A cookie is a small piece of data (text file) that a website – when visited by a user – asks your browser to store on your device in order to remember information about you, such as your language preference or login information. Those cookies are set by us and called first-party cookies. We also use third-party cookies – which are cookies from a domain different than the domain of the website you are visiting – for our advertising and marketing efforts. More specifically, we use cookies and other tracking technologies for the following purposes:

Strictly Necessary Cookies

We do not allow you to opt-out of our certain cookies, as they are necessary to ensure the proper functioning of our website (such as prompting our cookie banner and remembering your privacy choices) and/or to monitor site performance. These cookies are not used in a way that constitutes a “sale” of your data under the CCPA. You can set your browser to block or alert you about these cookies, but some parts of the site will not work as intended if you do so. You can usually find these settings in the Options or Preferences menu of your browser. Visit www.allaboutcookies.org to learn more.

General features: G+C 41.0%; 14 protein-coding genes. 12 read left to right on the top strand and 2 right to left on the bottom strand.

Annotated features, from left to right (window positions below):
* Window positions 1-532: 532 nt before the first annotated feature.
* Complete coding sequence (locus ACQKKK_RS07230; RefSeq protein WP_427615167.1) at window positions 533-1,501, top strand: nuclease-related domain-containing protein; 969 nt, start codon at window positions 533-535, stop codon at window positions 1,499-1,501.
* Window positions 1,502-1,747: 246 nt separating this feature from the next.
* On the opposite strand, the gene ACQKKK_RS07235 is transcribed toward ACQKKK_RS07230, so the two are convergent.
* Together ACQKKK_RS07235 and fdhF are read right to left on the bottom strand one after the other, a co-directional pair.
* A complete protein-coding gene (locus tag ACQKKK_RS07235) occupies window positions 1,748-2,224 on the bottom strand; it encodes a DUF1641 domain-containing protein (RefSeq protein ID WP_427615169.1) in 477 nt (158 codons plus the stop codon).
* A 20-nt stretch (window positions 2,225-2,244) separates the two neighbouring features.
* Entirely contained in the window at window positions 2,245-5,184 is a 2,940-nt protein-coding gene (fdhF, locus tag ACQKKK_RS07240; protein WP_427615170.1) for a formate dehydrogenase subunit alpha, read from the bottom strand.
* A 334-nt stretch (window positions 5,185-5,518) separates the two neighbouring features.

Functional Cookies

We do not allow you to opt-out of our certain cookies, as they are necessary to ensure the proper functioning of our website (such as prompting our cookie banner and remembering your privacy choices) and/or to monitor site performance. These cookies are not used in a way that constitutes a “sale” of your data under the CCPA. You can set your browser to block or alert you about these cookies, but some parts of the site will not work as intended if you do so. You can usually find these settings in the Options or Preferences menu of your browser. Visit www.allaboutcookies.org to learn more.

Performance Cookies